Mason Plumlee of the Brooklyn Nets reacts after a basket...

Mason Plumlee of the Brooklyn Nets reacts after a basket in the second half against the Philadelphia 76ers with teammate Deron Williams at Barclays Center on Friday, Dec. 12, 2014. Credit: Jim McIsaac

For a change, the Nets were better at the finish than they were at the start. Granted, it doesn't take much to be better than the 76ers, but a win is a win, and the Nets secured one, 88-70, Friday night at Barclays Center.

They ended their losing streak at three games and stopped their habit of fading late, allowing only 25 second-half points and outscoring the 76ers (2-20) by 25-10 in the fourth quarter.

Mason Plumlee had 18 points and 10 rebounds and Deron Williams added 10 assists, although he shot 0-for-8 from the floor. Alan Anderson (12 points) and Kevin Garnett (12 rebounds) had solid games.

"A couple of the vets just said halftime has been our breaking point, so whatever you have to do, do it so we come out stronger in the third," Plumlee said of the Nets (9-12). "I thought we executed. I thought we did it on the defensive end as well."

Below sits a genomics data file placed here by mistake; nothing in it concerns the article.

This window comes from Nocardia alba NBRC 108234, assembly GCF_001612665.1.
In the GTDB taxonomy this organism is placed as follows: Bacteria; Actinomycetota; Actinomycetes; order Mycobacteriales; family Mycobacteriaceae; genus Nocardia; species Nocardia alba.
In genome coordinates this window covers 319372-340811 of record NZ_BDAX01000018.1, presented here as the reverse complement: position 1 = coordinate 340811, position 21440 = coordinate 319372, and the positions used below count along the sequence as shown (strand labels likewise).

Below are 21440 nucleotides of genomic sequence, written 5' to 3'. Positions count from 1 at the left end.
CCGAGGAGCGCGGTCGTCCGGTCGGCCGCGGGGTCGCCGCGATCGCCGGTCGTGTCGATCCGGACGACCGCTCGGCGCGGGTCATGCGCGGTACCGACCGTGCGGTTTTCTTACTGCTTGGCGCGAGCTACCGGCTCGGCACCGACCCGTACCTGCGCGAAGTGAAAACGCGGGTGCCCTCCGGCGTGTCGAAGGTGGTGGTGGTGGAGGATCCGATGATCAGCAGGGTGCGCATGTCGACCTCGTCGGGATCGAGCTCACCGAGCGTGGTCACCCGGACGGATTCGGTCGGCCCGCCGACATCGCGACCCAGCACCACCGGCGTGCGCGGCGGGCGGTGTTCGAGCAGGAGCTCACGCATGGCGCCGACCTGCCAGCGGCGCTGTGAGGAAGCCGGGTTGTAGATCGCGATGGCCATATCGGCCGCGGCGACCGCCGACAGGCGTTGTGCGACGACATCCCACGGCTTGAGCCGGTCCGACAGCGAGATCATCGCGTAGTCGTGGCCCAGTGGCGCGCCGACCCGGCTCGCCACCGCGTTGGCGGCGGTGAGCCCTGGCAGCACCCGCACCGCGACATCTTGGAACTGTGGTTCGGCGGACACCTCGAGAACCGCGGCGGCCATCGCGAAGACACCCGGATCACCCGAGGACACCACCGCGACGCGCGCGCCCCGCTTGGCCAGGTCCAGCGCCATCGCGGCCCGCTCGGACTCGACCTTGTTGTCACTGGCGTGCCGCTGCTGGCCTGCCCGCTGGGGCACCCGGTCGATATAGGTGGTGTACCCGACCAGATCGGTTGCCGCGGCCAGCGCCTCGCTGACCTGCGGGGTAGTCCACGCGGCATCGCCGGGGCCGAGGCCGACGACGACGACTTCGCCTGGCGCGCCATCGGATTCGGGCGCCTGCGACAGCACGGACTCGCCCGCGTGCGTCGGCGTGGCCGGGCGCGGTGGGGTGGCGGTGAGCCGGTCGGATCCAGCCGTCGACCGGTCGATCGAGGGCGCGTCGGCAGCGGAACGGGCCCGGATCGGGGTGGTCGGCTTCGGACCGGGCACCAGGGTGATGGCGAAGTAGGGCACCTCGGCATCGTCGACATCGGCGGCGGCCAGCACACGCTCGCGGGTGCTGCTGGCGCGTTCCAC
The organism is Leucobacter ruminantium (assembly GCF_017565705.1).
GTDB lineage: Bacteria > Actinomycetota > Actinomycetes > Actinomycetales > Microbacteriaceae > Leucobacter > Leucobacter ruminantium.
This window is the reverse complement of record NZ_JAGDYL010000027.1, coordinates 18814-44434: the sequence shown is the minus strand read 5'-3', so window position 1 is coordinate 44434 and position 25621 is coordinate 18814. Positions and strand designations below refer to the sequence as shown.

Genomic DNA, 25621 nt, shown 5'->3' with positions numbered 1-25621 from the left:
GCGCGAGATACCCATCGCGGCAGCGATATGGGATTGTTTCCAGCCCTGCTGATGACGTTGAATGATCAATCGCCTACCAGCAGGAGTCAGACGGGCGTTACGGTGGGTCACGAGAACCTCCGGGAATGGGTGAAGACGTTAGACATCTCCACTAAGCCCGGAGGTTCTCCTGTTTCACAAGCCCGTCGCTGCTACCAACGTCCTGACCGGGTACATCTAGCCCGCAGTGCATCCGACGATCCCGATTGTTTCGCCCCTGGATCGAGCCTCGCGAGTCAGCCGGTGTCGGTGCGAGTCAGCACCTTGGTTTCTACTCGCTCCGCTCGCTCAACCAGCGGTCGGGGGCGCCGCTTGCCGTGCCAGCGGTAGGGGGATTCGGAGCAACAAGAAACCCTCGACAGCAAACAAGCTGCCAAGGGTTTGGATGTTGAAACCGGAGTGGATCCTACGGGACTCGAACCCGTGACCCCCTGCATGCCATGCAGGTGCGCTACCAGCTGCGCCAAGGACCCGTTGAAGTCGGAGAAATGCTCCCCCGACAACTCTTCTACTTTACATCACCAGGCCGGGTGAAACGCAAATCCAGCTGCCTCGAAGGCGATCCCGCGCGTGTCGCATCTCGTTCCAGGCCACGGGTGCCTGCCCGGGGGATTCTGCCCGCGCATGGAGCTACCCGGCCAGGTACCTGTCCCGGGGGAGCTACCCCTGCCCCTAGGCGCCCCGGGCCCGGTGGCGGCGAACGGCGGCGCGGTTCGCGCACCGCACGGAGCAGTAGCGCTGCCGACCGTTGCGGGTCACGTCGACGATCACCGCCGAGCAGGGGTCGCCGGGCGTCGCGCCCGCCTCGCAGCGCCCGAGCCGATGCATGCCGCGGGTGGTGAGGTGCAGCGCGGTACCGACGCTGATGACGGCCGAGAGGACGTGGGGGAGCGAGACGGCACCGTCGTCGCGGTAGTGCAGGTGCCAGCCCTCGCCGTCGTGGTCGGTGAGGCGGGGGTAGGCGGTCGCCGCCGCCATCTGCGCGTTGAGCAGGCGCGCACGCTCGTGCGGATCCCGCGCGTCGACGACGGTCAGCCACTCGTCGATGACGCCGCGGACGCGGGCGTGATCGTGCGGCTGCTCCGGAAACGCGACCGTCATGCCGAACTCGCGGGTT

Plumlee did it after a heart-to-heart he initiated with Lionel Hollins on Thursday. "I just said, 'Look, you've given me opportunity. It's on me now. I appreciate the opportunity you have given me; you've put me in a position to succeed,' " Plumlee said. "It was me taking ownership of the minutes he has given me."

It would have been embarrassing to lose to the 76ers -- and the Nets put themselves in danger of that, trailing by a point at halftime and leading by only three after the third quarter.

But they scored the first 10 points of the fourth, featuring a noise-evoking alley-oop pass to Cory Jefferson from Jarrett Jack (who will be in Atlanta to graduate with his class at Georgia Tech Saturday morning, then fly to Saturday night's game in Charlotte).

The Nets were missing Brook Lopez (back strain) and Mirza Teletovic (right hip pointer), but if ever absences are not an excuse, it is a game against the 76ers, who are deliberately shorthanded in their effort to rebuild through the draft.

"I've said it many times," Hollins said, "you go out there and you do your best and either you're good enough to win or you're not. And if you're not and you went out and did all you can do, you can go home and sleep at night.

"Winning and losing, really you can't control it from the perspective of 'I want to win every game.' Every team wants to win every game. But they don't. But you can go out there and give an effort that's commendable and that people can respect every night."

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